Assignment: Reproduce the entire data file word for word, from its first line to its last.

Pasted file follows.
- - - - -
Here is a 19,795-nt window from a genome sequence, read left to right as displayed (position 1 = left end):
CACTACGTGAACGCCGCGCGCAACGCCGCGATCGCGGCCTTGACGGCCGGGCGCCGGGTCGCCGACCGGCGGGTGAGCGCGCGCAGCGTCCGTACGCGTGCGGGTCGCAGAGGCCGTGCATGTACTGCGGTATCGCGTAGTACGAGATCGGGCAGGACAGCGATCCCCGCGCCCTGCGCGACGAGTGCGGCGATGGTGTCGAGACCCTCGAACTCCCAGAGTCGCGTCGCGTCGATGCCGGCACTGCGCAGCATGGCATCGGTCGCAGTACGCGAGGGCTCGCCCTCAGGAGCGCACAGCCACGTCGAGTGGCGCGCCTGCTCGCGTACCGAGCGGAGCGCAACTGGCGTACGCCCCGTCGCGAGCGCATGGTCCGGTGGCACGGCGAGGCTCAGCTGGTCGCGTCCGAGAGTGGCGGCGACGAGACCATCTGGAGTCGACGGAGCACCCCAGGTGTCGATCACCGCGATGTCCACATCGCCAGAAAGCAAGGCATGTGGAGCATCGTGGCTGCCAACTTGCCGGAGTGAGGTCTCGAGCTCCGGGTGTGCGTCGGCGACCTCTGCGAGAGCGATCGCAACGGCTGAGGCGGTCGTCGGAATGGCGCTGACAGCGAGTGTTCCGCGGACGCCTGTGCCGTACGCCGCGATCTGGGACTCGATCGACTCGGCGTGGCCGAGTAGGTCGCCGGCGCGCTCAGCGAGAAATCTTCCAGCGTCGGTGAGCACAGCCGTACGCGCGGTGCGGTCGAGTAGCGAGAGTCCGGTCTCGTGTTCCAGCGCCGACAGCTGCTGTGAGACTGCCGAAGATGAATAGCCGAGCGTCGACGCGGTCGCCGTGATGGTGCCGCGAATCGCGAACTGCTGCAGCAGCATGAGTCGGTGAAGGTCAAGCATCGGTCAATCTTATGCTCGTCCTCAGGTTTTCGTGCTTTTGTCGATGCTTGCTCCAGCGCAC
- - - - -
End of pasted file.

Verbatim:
Here is a 19,795-nt window from a genome sequence, read left to right as displayed (position 1 = left end):
CACTACGTGAACGCCGCGCGCAACGCCGCGATCGCGGCCTTGACGGCCGGGCGCCGGGTCGCCGACCGGCGGGTGAGCGCGCGCAGCGTCCGTACGCGTGCGGGTCGCAGAGGCCGTGCATGTACTGCGGTATCGCGTAGTACGAGATCGGGCAGGACAGCGATCCCCGCGCCCTGCGCGACGAGTGCGGCGATGGTGTCGAGACCCTCGAACTCCCAGAGTCGCGTCGCGTCGATGCCGGCACTGCGCAGCATGGCATCGGTCGCAGTACGCGAGGGCTCGCCCTCAGGAGCGCACAGCCACGTCGAGTGGCGCGCCTGCTCGCGTACCGAGCGGAGCGCAACTGGCGTACGCCCCGTCGCGAGCGCATGGTCCGGTGGCACGGCGAGGCTCAGCTGGTCGCGTCCGAGAGTGGCGGCGACGAGACCATCTGGAGTCGACGGAGCACCCCAGGTGTCGATCACCGCGATGTCCACATCGCCAGAAAGCAAGGCATGTGGAGCATCGTGGCTGCCAACTTGCCGGAGTGAGGTCTCGAGCTCCGGGTGTGCGTCGGCGACCTCTGCGAGAGCGATCGCAACGGCTGAGGCGGTCGTCGGAATGGCGCTGACAGCGAGTGTTCCGCGGACGCCTGTGCCGTACGCCGCGATCTGGGACTCGATCGACTCGGCGTGGCCGAGTAGGTCGCCGGCGCGCTCAGCGAGAAATCTTCCAGCGTCGGTGAGCACAGCCGTACGCGCGGTGCGGTCGAGTAGCGAGAGTCCGGTCTCGTGTTCCAGCGCCGACAGCTGCTGTGAGACTGCCGAAGATGAATAGCCGAGCGTCGACGCGGTCGCCGTGATGGTGCCGCGAATCGCGAACTGCTGCAGCAGCATGAGTCGGTGAAGGTCAAGCATCGGTCAATCTTATGCTCGTCCTCAGGTTTTCGTGCTTTTGTCGATGCTTGCTCCAGCGCAC